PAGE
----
It is clear that the Taliban are not one-dimensional, are slowly evolving and are capable of pragmatic decisions based on circumstance.  We still do not have a good sense of what vision the Taliban have for themselves after 2014 – a return to an Emirate and dominance or compromise and working within some form of coalition government?  In my view, 5 – 10 years of more fighting looks plausible with both protagonists in the field and willing to continue the fight (assuming the international commnity is prepared to continue bankrolling the Afghan National Security Forces).  But my sense is that the Afghan society is evolving at a slightly faster rate, with the Taliban in danger of getting left behind with fewer options for engaging and expressing themselves.  Does this then push them into a more extremist corner or do they simply dissolve?  Helping to develop an understanding through new research combined with analysis of past lessons is important.

But I also can’t avoid the feeling that the emphasis is still very much on how the West is expected to interact with the Taliban with less consideration given to the role that, amongst others, the Afghan presidency, High Peace Council, parliament, civil society, ethnic and political factions and warlords, both ex- and current might play, both in short-term peace talks and longer-term reconciliation efforts.  During one of the conference pauses, I idly imagined the floor of a dusty non-descript compound in a Quetta suburb as a Taleb attempted to deliver a talk to the leadership Shura: “Dealing with the international community beyond 2014: lessons learned”.  While Western analytical effort attempts to understand the Taliban, I couldn’t help speculating what measures could be taken to assist the Taliban to understand the West and the changing Afghan society – isn’t it better to build a bridge from both directions?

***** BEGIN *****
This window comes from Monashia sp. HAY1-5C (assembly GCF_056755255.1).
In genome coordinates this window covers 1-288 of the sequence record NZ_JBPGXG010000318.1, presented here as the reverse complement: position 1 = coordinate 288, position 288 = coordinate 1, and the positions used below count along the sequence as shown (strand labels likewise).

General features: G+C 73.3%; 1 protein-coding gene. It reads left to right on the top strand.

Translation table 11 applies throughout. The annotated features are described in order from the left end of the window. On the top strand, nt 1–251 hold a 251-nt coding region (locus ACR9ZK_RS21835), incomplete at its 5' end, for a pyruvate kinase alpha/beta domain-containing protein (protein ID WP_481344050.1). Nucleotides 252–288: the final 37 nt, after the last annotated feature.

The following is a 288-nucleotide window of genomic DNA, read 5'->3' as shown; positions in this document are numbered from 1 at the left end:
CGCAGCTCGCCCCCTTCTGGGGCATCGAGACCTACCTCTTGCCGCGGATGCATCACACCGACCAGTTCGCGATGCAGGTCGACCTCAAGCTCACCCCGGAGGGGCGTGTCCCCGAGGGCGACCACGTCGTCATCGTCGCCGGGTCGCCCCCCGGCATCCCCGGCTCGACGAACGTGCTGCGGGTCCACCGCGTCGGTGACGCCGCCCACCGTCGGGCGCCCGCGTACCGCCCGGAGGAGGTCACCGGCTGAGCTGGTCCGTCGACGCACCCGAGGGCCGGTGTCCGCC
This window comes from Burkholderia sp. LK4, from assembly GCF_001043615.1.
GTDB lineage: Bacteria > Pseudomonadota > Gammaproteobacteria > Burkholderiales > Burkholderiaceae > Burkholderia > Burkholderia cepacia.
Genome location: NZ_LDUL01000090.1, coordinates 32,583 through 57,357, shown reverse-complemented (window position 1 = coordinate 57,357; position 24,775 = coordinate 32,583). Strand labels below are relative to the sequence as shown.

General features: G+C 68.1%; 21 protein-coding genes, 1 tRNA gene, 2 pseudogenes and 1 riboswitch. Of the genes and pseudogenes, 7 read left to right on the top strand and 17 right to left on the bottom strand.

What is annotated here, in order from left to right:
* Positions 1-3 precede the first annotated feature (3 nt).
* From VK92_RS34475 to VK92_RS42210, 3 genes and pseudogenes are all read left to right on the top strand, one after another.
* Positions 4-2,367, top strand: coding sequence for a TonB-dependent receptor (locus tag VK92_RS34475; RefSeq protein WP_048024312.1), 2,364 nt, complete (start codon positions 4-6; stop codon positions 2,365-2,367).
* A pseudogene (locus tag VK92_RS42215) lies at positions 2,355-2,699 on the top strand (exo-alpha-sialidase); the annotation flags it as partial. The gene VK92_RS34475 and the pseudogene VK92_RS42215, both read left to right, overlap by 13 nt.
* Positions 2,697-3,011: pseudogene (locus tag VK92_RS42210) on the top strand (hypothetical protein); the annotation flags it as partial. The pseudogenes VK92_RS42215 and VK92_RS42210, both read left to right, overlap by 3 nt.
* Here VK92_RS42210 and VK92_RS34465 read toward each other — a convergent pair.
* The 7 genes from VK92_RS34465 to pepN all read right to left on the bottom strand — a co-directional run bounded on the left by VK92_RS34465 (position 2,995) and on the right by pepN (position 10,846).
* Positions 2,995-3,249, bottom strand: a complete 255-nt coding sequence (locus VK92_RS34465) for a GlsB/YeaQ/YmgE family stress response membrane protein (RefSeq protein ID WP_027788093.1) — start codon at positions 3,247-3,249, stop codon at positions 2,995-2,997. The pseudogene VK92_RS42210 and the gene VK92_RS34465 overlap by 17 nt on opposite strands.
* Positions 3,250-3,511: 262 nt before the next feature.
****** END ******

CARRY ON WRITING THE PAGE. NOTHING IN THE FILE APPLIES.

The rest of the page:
More research needed.